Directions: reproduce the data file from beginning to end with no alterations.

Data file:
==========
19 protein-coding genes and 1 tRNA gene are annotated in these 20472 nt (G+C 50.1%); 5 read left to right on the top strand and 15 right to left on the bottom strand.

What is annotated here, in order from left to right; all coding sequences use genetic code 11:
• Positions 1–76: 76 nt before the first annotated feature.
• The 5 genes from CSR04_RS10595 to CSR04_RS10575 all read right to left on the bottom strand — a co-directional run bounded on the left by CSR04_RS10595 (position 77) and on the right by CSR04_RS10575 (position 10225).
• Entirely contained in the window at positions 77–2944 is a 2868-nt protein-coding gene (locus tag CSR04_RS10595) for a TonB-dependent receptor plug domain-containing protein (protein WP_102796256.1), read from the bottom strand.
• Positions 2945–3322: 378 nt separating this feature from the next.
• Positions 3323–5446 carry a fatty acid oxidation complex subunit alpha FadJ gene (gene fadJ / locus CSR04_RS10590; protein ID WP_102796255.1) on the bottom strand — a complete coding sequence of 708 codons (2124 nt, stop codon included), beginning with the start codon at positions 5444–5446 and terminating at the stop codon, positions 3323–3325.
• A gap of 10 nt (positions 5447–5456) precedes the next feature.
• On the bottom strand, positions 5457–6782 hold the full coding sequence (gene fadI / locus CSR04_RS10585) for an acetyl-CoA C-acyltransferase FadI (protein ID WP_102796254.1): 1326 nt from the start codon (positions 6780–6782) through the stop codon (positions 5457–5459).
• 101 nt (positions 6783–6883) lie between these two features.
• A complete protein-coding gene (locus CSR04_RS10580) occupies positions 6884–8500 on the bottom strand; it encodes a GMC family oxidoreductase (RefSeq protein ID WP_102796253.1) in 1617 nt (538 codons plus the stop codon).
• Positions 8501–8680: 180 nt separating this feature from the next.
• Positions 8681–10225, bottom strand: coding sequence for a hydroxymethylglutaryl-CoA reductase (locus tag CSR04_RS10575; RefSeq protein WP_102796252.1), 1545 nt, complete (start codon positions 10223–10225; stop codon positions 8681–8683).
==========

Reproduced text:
19 protein-coding genes and 1 tRNA gene are annotated in these 20472 nt (G+C 50.1%); 5 read left to right on the top strand and 15 right to left on the bottom strand.

What is annotated here, in order from left to right; all coding sequences use genetic code 11:
• Positions 1–76: 76 nt before the first annotated feature.
• The 5 genes from CSR04_RS10595 to CSR04_RS10575 all read right to left on the bottom strand — a co-directional run bounded on the left by CSR04_RS10595 (position 77) and on the right by CSR04_RS10575 (position 10225).
• Entirely contained in the window at positions 77–2944 is a 2868-nt protein-coding gene (locus tag CSR04_RS10595) for a TonB-dependent receptor plug domain-containing protein (protein WP_102796256.1), read from the bottom strand.
• Positions 2945–3322: 378 nt separating this feature from the next.
• Positions 3323–5446 carry a fatty acid oxidation complex subunit alpha FadJ gene (gene fadJ / locus CSR04_RS10590; protein ID WP_102796255.1) on the bottom strand — a complete coding sequence of 708 codons (2124 nt, stop codon included), beginning with the start codon at positions 5444–5446 and terminating at the stop codon, positions 3323–3325.
• A gap of 10 nt (positions 5447–5456) precedes the next feature.
• On the bottom strand, positions 5457–6782 hold the full coding sequence (gene fadI / locus CSR04_RS10585) for an acetyl-CoA C-acyltransferase FadI (protein ID WP_102796254.1): 1326 nt from the start codon (positions 6780–6782) through the stop codon (positions 5457–5459).
• 101 nt (positions 6783–6883) lie between these two features.
• A complete protein-coding gene (locus CSR04_RS10580) occupies positions 6884–8500 on the bottom strand; it encodes a GMC family oxidoreductase (RefSeq protein ID WP_102796253.1) in 1617 nt (538 codons plus the stop codon).
• Positions 8501–8680: 180 nt separating this feature from the next.
• Positions 8681–10225, bottom strand: coding sequence for a hydroxymethylglutaryl-CoA reductase (locus tag CSR04_RS10575; RefSeq protein WP_102796252.1), 1545 nt, complete (start codon positions 10223–10225; stop codon positions 8681–8683).